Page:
Tuesday, December 30, 2008

Warm Springs, where a president 'let it all hang out'

I wrote this story in 2007, but you can see some braces made by Marion Dunn for yourself. On Saturday, Jan 31, 2009 from 10 AM - 2 PM, Dunn's tools and several types of orthotics he made while employed at the Polio Foundation will be on display at Roosevelt's Little White House, 401 Little White House Road, Warm Springs, GA.

By Theresa Shadrix
The Anniston Star(AL)
Originally published: February 17, 2007

Marion Dunn was only 17 when he met President Franklin Delano Roosevelt.

A certified prosthetic and orthopedic technician, Dunn made the braces that FDR wore on his polio-stricken legs. Dunn was - and still is - a frequent visitor to the Little White House, Roosevelt's favorite retreat for relaxation and polio treatment in Warm Springs, Ga., located about 60 miles southwest of Atlanta.

"He joked and played around with employees," Dunn recalls. "There was one time FDR dunked a boy in the water and then roared back with a big belly laugh. He had a great laugh."

Dunn, who often brings homemade pies to the staff at the Little White House museum, says Warm Springs gave Roosevelt a chance to be himself outside the scrutiny of politics, the public and the press.

Roosevelt was infected with the polio virus in 1921 (although a study in 2003 said he may have had Guillain-Barré syndrome, a different neurological disease). He was paralyzed from the waist down and doctors said he would never walk again. (The polio vaccine would not come around until 1955.)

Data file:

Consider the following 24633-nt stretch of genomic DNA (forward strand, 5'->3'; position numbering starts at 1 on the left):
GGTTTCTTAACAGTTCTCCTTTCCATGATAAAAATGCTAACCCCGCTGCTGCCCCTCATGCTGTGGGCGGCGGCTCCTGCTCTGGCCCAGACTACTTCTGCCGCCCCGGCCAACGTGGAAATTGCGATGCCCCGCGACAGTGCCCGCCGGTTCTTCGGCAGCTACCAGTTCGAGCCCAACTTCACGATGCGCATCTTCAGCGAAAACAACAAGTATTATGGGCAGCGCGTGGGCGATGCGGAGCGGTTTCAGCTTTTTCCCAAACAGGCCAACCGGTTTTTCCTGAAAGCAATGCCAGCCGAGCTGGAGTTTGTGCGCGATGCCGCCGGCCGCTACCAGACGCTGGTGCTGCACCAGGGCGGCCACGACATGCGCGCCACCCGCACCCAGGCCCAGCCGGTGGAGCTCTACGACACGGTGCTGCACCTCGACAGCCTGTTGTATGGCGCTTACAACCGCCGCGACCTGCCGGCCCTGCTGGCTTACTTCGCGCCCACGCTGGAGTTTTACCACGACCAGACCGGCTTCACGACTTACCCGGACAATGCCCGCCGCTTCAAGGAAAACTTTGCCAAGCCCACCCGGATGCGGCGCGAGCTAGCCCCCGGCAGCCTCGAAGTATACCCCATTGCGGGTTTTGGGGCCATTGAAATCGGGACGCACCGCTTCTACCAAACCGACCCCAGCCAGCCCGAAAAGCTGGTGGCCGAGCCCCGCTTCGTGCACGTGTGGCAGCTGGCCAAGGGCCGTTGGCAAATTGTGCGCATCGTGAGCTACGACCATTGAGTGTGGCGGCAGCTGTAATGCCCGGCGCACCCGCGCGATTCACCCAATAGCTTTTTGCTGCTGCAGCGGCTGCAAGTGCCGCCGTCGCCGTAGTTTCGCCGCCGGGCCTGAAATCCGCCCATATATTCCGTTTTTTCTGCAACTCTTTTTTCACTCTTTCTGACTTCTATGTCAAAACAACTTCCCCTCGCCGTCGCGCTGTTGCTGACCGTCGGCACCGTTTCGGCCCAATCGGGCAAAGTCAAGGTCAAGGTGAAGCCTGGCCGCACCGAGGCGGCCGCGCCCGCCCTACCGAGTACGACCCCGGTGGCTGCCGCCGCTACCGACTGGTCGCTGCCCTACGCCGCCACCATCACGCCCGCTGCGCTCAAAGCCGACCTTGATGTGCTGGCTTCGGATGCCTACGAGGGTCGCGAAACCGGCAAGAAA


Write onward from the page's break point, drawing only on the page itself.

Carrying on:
His relationship with Warm Springs began when he visited the area in 1924. At the suggestion of close friend and Georgia native George Foster Peabody, Roosevelt - at the time he had left politics to practice law in New York - traveled to Warm Springs because Peabody believed its warm swimming pools might help him. When in the pools, filled with natural mineral water from Pine Mountain springs that stayed at a constant 88 degrees, patients felt recharged and some, like Roosevelt, were able to freely walk about in the swimming pools.

But Warm Springs was not designed as a treatment center. From the 1890s until the 1920s, it was a place for the wealthy to relax. The Meriwether Inn, located on the property, was capable of housing 300 guests and keeping them entertained with a bowling alley, tennis court, trap shooting and swimming pools, among other amenities.

Roosevelt invested $195,000 of his personal fortune to buy 12,000 acres in Warm Springs and to rebuild the resort and make it a place that offered polio treatment. The land deal included the Meriwether Inn, cottages, swimming pools and the land on which he built the Little White House.